Saudi-influenced radicals in the region, therefore the Russian Federation  forbids certain sects such as the Salafis and
all kind of Wahhabis (Crews). Islam in Russia is practiced like in many other Muslim countries, where Russian muslims nominate a
cleric to the head of the Muslim community in Russia who does not only act as a
religious leader but also acts as a political leader (Crews). Islamic architecture in Russia is
also found to be a lot similar to the Islamic architecture in major Muslim countries. Mosques in Russia have domes and
minarets and the interior is decorated with floral mosaics and  islamic inscriptions.

Simillar to the Islam in
Russia, a lot of muslims are found
in Spain, specifically in Iberia. As the Christian muslims conquered and
spread into Iberia, they ran into the problem on how to deal with the natives
that lived there for centuries, where the majority of them were found to be Muslims. The vast majority of the Muslim army
was made up of north Africans and arabs that invaded Al-Andalus during the
eighth century (Catlos, 497). During this period, the Christians focused on conquering as much territoitory of the Andalus
as possible, and in doing so they
expelled and enslaved a lot of the indigenous Muslims. “In areas, however, where the economy depended on craft
production, and labor-intensive agriculture –
and, particularly, on complex systems
of irrigation – there was a strong impetus to ensure that the Muslim
populations remained in place”(Catlos, 498). In order to maintain stability and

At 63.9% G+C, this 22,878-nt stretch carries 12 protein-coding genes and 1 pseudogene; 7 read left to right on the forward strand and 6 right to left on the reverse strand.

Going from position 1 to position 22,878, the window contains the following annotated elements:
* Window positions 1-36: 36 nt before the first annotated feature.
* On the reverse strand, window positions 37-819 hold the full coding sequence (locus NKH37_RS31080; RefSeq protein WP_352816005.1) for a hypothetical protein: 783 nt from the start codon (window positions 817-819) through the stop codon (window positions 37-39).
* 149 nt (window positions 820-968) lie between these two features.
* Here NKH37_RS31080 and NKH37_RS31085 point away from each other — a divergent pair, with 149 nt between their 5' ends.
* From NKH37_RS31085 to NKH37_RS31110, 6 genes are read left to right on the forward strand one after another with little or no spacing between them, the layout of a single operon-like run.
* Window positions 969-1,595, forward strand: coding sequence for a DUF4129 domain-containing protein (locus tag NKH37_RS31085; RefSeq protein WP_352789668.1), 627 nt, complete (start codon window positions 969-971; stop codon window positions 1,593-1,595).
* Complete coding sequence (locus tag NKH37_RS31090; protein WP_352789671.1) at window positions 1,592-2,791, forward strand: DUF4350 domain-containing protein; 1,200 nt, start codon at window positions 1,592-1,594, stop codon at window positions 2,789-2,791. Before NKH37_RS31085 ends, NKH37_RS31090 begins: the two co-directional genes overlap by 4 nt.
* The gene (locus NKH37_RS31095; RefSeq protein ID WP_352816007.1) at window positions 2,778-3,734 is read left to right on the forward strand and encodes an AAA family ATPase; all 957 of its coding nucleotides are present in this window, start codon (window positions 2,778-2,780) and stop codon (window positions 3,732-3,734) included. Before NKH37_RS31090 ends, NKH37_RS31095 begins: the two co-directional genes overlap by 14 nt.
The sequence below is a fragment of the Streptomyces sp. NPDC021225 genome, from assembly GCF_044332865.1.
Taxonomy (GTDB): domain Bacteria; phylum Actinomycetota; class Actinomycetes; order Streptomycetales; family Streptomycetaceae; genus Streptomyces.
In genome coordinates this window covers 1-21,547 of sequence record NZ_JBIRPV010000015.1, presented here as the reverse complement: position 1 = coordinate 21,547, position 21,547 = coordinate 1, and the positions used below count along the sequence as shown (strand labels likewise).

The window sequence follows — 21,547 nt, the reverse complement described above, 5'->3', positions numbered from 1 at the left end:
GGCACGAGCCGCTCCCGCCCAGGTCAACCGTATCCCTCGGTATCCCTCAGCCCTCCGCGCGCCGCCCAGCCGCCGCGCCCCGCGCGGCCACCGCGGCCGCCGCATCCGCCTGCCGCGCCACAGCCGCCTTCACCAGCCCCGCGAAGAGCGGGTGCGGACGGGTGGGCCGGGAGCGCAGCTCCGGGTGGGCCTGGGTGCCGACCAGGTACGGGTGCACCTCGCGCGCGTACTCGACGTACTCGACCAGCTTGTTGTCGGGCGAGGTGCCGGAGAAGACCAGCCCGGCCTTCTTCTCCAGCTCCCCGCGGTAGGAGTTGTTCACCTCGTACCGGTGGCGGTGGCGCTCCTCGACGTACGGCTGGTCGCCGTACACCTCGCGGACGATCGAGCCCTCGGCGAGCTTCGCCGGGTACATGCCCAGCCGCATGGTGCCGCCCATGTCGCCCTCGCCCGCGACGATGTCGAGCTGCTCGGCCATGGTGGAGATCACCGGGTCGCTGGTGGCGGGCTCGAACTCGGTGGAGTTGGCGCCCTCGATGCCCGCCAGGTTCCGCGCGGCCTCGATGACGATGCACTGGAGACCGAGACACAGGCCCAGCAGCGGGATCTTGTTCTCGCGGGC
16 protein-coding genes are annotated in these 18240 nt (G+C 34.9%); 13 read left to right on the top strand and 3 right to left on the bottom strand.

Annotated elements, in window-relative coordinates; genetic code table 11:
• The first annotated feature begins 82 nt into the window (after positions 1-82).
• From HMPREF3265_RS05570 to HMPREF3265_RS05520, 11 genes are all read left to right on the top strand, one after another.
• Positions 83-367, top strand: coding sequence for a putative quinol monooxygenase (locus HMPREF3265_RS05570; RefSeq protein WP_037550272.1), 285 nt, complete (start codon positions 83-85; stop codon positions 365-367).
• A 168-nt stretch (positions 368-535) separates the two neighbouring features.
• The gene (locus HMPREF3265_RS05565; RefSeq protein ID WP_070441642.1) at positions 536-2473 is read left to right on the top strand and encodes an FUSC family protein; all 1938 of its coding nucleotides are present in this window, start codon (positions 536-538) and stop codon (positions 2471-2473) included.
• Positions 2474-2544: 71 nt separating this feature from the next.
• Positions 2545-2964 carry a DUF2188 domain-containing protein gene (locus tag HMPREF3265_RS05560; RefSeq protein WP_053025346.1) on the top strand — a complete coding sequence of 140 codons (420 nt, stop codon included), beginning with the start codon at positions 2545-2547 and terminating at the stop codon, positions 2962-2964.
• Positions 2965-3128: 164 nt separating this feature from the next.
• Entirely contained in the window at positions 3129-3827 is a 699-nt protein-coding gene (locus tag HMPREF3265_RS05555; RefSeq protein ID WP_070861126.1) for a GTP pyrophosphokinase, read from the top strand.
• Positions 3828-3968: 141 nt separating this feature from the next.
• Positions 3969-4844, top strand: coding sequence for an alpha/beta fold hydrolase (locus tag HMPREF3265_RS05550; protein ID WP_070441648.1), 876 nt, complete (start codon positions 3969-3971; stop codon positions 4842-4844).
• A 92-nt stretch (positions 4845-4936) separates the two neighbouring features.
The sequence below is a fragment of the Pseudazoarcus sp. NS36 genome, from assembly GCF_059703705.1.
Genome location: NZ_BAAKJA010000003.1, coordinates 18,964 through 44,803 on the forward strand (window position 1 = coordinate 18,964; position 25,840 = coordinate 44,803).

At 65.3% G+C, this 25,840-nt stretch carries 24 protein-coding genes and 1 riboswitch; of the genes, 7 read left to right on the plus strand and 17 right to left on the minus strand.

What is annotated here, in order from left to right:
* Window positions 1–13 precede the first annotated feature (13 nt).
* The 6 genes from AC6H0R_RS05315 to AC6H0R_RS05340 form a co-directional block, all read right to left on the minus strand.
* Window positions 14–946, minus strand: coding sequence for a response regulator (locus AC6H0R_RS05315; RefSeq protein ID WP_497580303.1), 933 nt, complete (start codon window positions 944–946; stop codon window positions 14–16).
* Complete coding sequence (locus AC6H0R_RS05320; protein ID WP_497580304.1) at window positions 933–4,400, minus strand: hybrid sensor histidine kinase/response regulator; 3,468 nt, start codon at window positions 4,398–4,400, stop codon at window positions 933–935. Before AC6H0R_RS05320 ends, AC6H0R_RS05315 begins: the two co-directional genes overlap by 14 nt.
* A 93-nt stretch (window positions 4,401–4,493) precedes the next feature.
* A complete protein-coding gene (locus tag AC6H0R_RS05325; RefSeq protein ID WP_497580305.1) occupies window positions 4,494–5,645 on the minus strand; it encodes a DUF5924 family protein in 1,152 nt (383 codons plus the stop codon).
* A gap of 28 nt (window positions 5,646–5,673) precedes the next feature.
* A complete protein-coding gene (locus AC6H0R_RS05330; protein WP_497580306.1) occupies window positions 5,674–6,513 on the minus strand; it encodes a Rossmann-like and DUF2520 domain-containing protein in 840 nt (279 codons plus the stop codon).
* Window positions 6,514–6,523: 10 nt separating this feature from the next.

ensure that the Muslims wouldn’t turn against them, they made sure to stay on
good terms with the Muslim residents. Therefore, when it came to
taking over Muslim lands, the Christians
tended to negotiate with the Muslims rather than using force. “In exchange for loyalty and taxes, local Muslim
leaders would maintain their authority, whereas the inhabitants would be
guaranteed the right to follow their faith and laws, and would live under the security
of Christian princes” (Catlos, 498). By following these rules, with time Muslims developed a political authority
giving him the name sultan. The sultan has a religious and political
authority over the Muslim community he is in charge of. The transition of Islamic leadership to Christian
leadership was smooth and to a certain extent Muslims showed many degrees of
continuity. During the conquest, it was the Christians that had to adjust while
Muslims functioned and practiced Islam the same way they did previously
(Catlos, 499). There were also a lot of changes throughout
the transition period where the Christian government demanded Muslims to be
relocated and displaced out of walled towns.

Islamic beliefs are the same
throughout the Islamic community worldwide, where all Muslims believe that there exists only one god and that
Mohamed is the last prophet. Islam however is
practiced differently depending on the history of the area and how Muslims
conquered that location. Islam in Russia
for example is found to be more politicized more than in other countries.